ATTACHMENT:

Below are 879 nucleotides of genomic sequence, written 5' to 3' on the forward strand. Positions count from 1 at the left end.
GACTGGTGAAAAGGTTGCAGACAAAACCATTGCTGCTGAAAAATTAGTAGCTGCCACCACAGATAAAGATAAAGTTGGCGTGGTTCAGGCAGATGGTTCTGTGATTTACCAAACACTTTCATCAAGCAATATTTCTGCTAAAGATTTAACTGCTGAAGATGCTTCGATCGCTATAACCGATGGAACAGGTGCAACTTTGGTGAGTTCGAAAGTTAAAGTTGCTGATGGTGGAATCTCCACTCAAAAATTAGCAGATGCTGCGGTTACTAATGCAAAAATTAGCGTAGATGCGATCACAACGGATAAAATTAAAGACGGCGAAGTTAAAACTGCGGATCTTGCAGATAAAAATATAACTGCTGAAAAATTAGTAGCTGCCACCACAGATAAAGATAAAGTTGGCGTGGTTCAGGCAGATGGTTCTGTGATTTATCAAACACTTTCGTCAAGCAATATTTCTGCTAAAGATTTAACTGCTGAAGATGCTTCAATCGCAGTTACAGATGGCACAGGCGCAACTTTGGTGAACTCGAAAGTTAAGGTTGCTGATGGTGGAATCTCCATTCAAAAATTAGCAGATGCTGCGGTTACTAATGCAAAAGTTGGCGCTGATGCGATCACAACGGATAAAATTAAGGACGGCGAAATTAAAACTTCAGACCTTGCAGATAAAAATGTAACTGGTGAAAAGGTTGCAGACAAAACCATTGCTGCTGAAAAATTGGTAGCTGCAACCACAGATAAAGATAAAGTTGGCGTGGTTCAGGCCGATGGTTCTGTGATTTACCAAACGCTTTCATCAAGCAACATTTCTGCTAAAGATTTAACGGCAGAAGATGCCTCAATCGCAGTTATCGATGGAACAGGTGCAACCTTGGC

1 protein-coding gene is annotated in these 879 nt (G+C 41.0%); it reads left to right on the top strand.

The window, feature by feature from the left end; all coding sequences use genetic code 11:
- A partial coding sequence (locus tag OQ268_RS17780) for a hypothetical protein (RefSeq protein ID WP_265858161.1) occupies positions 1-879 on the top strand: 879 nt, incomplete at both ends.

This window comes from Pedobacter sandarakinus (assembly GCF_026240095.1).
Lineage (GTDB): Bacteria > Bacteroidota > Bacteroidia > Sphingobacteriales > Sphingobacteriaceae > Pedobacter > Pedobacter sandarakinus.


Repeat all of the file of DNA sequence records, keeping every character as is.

Below are 879 nucleotides of genomic sequence, written 5' to 3' on the forward strand. Positions count from 1 at the left end.
GACTGGTGAAAAGGTTGCAGACAAAACCATTGCTGCTGAAAAATTAGTAGCTGCCACCACAGATAAAGATAAAGTTGGCGTGGTTCAGGCAGATGGTTCTGTGATTTACCAAACACTTTCATCAAGCAATATTTCTGCTAAAGATTTAACTGCTGAAGATGCTTCGATCGCTATAACCGATGGAACAGGTGCAACTTTGGTGAGTTCGAAAGTTAAAGTTGCTGATGGTGGAATCTCCACTCAAAAATTAGCAGATGCTGCGGTTACTAATGCAAAAATTAGCGTAGATGCGATCACAACGGATAAAATTAAAGACGGCGAAGTTAAAACTGCGGATCTTGCAGATAAAAATATAACTGCTGAAAAATTAGTAGCTGCCACCACAGATAAAGATAAAGTTGGCGTGGTTCAGGCAGATGGTTCTGTGATTTATCAAACACTTTCGTCAAGCAATATTTCTGCTAAAGATTTAACTGCTGAAGATGCTTCAATCGCAGTTACAGATGGCACAGGCGCAACTTTGGTGAACTCGAAAGTTAAGGTTGCTGATGGTGGAATCTCCATTCAAAAATTAGCAGATGCTGCGGTTACTAATGCAAAAGTTGGCGCTGATGCGATCACAACGGATAAAATTAAGGACGGCGAAATTAAAACTTCAGACCTTGCAGATAAAAATGTAACTGGTGAAAAGGTTGCAGACAAAACCATTGCTGCTGAAAAATTGGTAGCTGCAACCACAGATAAAGATAAAGTTGGCGTGGTTCAGGCCGATGGTTCTGTGATTTACCAAACGCTTTCATCAAGCAACATTTCTGCTAAAGATTTAACGGCAGAAGATGCCTCAATCGCAGTTATCGATGGAACAGGTGCAACCTTGGC

1 protein-coding gene is annotated in these 879 nt (G+C 41.0%); it reads left to right on the top strand.

The window, feature by feature from the left end; all coding sequences use genetic code 11:
- A partial coding sequence (locus tag OQ268_RS17780) for a hypothetical protein (RefSeq protein ID WP_265858161.1) occupies positions 1-879 on the top strand: 879 nt, incomplete at both ends.

This window comes from Pedobacter sandarakinus (assembly GCF_026240095.1).
Lineage (GTDB): Bacteria > Bacteroidota > Bacteroidia > Sphingobacteriales > Sphingobacteriaceae > Pedobacter > Pedobacter sandarakinus.